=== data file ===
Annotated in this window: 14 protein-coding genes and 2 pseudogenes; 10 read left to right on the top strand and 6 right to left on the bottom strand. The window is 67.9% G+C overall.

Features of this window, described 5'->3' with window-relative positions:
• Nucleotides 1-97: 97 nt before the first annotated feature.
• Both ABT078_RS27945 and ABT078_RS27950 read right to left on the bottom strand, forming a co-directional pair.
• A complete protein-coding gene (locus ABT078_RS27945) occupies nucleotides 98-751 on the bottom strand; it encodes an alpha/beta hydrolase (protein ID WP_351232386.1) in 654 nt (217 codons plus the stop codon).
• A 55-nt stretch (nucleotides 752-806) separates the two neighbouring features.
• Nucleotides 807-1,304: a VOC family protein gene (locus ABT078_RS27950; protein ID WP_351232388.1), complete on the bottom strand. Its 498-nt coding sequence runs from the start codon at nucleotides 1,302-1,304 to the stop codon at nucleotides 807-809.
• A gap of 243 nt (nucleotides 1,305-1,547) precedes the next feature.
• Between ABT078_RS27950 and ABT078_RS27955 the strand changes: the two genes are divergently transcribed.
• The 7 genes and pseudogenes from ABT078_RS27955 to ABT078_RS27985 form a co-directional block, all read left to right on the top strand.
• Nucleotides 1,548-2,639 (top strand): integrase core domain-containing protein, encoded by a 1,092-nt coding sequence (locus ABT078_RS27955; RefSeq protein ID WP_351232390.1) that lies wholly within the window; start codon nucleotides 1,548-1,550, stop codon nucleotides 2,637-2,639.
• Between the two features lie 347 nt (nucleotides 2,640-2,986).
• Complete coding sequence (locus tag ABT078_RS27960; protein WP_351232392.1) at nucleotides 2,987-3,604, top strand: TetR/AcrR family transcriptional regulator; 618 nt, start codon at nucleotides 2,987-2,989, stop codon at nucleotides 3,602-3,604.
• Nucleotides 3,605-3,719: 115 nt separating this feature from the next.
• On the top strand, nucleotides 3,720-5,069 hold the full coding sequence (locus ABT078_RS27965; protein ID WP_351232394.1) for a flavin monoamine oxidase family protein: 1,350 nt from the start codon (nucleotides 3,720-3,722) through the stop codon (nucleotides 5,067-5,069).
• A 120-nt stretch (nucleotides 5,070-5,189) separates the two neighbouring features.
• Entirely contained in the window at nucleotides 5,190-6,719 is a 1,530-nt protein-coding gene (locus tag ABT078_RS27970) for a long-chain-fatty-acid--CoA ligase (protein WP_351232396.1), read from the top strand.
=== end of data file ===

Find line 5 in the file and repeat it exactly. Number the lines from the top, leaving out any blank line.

• A complete protein-coding gene (locus ABT078_RS27945) occupies nucleotides 98-751 on the bottom strand; it encodes an alpha/beta hydrolase (protein ID WP_351232386.1) in 654 nt (217 codons plus the stop codon).